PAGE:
In 1997, she appeared in the short film Seed, directed by San Francisco-born filmmaker Karin Thayer, and played opposite Peter O'Toole in the 1998 film adaptation of the Dean Koontz novel Phantoms. McGowan spent the majority of the late 1990s headlining a variety of independent films, including roles in Nowhere (1997), where she reunited with Araki, as well as Southie (1996), Going All the Way (1997), Lewis and Clark and George (1997), and Devil in the Flesh (1998), where she usually played seductive and mysterious characters. She gained much attention for the revealing fishnet outfit she wore to the 1998 MTV Video Music Awards.
In the dark comedy Jawbreaker (1999), she portrayed Courtney Shayne, a popular yet malevolent high school student who tries to cover up her involvement in a classmate's murder. McGowan based her performance on that of Gene Tierney's sociopathic character in Leave Her to Heaven (1945). To accompany the release of the film, Imperial Teen's music video for the song Yoo Hoo featured McGowan as her character harassing the band members with jawbreakers. Jawbreaker was a critical and commercial failure, but found success through home video release and subsequent television airings; it has developed a cult following. McGowan earned a nomination for Best Villain at the 1999 MTV Movie Awards.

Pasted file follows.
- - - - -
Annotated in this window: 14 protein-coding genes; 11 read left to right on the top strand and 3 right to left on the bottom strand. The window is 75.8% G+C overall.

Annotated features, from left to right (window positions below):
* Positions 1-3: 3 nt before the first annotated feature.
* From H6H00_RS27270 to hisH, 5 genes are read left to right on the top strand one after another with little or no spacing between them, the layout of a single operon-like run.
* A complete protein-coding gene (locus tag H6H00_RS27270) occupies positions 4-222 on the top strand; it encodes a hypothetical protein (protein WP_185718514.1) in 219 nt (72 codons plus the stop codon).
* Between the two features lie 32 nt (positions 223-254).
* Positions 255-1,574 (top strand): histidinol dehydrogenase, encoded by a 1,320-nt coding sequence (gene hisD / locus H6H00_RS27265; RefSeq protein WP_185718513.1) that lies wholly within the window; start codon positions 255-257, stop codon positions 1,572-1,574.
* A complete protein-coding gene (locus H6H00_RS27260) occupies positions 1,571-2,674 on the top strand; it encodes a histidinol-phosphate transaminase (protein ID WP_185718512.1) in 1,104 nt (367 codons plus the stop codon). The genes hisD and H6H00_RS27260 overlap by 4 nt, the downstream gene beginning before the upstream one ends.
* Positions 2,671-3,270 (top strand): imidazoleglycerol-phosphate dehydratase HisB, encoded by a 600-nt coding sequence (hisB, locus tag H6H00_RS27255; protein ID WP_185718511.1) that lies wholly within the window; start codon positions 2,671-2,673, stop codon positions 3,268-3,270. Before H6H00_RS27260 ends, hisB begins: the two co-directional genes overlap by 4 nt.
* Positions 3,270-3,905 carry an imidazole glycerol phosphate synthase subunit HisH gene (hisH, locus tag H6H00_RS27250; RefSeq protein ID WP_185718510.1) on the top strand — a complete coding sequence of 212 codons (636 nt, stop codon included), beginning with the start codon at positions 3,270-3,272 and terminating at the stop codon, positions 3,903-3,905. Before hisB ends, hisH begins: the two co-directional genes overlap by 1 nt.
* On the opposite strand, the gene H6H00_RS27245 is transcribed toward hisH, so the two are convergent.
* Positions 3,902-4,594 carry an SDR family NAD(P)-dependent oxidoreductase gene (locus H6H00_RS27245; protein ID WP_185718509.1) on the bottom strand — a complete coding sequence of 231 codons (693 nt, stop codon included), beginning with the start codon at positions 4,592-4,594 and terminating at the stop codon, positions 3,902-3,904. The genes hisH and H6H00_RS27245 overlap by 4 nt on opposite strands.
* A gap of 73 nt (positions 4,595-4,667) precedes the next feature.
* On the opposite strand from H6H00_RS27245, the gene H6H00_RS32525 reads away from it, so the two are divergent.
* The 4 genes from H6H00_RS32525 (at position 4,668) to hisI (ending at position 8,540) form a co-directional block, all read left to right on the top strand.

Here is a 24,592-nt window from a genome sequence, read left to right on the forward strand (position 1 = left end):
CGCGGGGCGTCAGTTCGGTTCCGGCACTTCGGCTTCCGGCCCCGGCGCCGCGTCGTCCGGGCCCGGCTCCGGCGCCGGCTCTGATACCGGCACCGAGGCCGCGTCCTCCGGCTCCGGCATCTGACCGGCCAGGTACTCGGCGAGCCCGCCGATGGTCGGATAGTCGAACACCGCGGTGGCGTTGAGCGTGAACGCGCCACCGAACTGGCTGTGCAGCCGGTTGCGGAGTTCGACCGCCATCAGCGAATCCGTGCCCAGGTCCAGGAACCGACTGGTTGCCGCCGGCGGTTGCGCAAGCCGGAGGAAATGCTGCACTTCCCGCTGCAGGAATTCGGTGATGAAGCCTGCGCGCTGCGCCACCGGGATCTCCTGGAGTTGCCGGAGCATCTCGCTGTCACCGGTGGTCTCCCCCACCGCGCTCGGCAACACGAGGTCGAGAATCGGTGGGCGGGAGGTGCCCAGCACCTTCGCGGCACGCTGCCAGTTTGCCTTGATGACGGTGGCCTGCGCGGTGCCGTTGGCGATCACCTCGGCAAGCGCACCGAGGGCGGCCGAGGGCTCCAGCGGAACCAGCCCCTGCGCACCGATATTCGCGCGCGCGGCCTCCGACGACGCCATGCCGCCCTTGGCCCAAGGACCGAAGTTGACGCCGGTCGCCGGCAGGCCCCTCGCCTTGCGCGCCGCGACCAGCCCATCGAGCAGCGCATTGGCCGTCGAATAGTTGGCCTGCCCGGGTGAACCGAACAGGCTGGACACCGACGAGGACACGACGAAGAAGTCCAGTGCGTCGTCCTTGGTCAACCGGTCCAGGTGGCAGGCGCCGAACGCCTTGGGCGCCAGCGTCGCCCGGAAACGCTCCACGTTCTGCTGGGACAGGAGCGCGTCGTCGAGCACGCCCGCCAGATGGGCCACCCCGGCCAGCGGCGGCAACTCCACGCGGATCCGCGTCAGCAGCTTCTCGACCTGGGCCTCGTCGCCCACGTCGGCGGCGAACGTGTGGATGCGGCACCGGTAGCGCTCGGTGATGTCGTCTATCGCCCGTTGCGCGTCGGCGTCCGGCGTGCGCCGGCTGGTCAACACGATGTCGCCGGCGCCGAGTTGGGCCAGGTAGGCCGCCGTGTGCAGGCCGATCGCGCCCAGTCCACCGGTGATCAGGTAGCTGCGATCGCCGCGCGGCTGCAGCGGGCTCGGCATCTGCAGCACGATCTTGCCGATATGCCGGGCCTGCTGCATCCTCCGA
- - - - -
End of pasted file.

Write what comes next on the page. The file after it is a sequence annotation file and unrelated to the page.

Charmed and Grindhouse (2001–2007)Edit
In 2001, McGowan was cast for the role of Paige Matthews in the popular WB supernatural drama series Charmed, as a replacement for the lead actress Shannen Doherty, who had left the show. In the show, about the trio of witches using their combined powers to protect innocent lives from evil beings, McGowan played the character from season four until its final eighth season. In a review of the fourth season, Leigh H. Edwards of PopMatters added that the addition of Paige was "contrived and clunky", but welcomed the idea of McGowan joining the show as a witch "since she has major goth cred as Marilyn Manson's former flame". DVD Verdict's Cynthia Boris wrote that McGowan brought "a youthfulness" and "a fresh viewer perspective" to Charmed, further noting that "fans have come to enjoy her presence on the show." Sara Paige and Rachel Hyland of Geek Speak magazine described Paige as "snarky, compassionate and whimsical", and believed that "McGowan was well-suited for the role." At the 2001 Wand Awards, McGowan was nominated for Best New Cast Member and at the 2005 Family Television Awards, she won Favorite Sister, for her performance.
McGowan starred alongside Brendan Fraser, Bridget Fonda, and Whoopi Goldberg in the dark fantasy comedy Monkeybone (2001) as a cat girl from a limbo-like carnival landscape where nightmares are entertainment. Budgeted at US$75 million, the film only made US$7.6 million; McGowan felt that film "would've been incredible (at least the underworld part) if the men at 20th Century Fox (the suits) hadn't fired the director, a true artist, Henry Selick [half] the way through filming", and called his dismissal a "profoundly stupid move". During Charmed, McGowan portrayed actress-singer Ann-Margret in the CBS miniseries Elvis (2005), about the life of Elvis Presley. She also appeared briefly as the roommate of the titular character in Brian De Palma's The Black Dahlia (2006), a film noir shot in Los Angeles and Bulgaria and opposite Josh Hartnett, Scarlett Johansson, Aaron Eckhart and Hilary Swank.